Cost increases set to delay new truck acquisitions .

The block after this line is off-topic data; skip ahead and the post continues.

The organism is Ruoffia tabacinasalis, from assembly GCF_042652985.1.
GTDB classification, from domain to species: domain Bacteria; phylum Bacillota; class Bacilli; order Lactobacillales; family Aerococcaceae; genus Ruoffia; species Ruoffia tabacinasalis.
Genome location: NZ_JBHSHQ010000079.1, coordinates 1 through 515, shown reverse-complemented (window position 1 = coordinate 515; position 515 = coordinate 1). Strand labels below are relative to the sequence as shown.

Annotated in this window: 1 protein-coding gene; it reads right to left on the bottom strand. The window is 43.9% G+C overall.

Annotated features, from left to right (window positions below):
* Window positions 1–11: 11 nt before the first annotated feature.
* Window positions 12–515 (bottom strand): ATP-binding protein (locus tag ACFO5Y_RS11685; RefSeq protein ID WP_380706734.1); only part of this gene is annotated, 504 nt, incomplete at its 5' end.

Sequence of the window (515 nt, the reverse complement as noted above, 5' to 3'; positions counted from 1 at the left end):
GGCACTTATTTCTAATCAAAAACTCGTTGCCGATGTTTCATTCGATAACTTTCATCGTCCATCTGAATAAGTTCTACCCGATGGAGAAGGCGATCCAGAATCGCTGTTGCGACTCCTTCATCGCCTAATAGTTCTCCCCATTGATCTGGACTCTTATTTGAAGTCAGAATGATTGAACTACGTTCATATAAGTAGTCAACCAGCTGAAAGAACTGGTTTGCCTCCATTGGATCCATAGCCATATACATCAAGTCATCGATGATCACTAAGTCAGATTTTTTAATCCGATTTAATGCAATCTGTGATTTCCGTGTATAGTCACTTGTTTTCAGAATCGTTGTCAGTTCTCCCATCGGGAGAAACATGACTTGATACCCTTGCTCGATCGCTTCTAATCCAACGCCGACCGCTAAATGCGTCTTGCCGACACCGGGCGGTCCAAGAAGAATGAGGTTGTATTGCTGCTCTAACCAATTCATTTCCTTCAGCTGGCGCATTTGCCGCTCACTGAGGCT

A 30c/l increase in the fuel levy, another rise in interest rates and new consignor/consignee legislation will all load more costs onto a transport industry that is already struggling to remain profitable, says Standard Bank business vehicle and asset finance head Toni Fritz. Operators competing for market share in an environment dominated by shrinking profit margins will respond in various ways to the increased costs created by these major changes, she notes. Small and large operators who will normally consider buying new trucks, will now probably lengthen their replacement cycles to avoid the higher costs of replacing vehicles. However, this will have implications on maintenance costs, which increase as vehicles become older. Print Send to Friend 0 0 For smaller operators especially, working on the fringes of the industry and at low margins, these costs could lead to reduced maintenance, which is a concern when the roadworthiness of vehicles is considered, says Fritz. Also, coping with an increased fuel price will, most likely, see transport costs being passed on to customers. However, in regions where competition is tough, many operators will be forced to absorb the additional cost – again, with an impact on maintenance and roadworthiness, she notes. One cost that still has to be quantified is the cost of new consignor/consignee legislation that will demand certain standards from transport operators moving more than 500 t of freight a month, says Fritz. Despite the legislation’s focus on reducing the overloading of vehicles and damage to roads, while also demanding that operators are insured – changes that “are to be lauded” – the costs of adhering to the law will “undoubtedly” have an impact on the industry. This impact has to be carefully considered in a country where the lack of bulk rail infrastructure forces consignors of goods to use road transport to meet the demands of customers, she notes. “The practical impact of the legislation is that operators will have to install specialised weigh bridges to measure axles and axle unit weights, which is a considerable cost for many operators.” MORE INSIGHT Engineers ready to work with government on infrastructure plan Cesa commits to govt infrastructure plans Gauteng road-rail vehicle innovator outlines semi-autonomous vision Fritz believes that increased administration costs and time lost through completing “the shopping list of requirements for documentation” will also have cost implications. “Add the cost of comprehensive liability insurance, and the financial pressures become even more onerous.”

 

 

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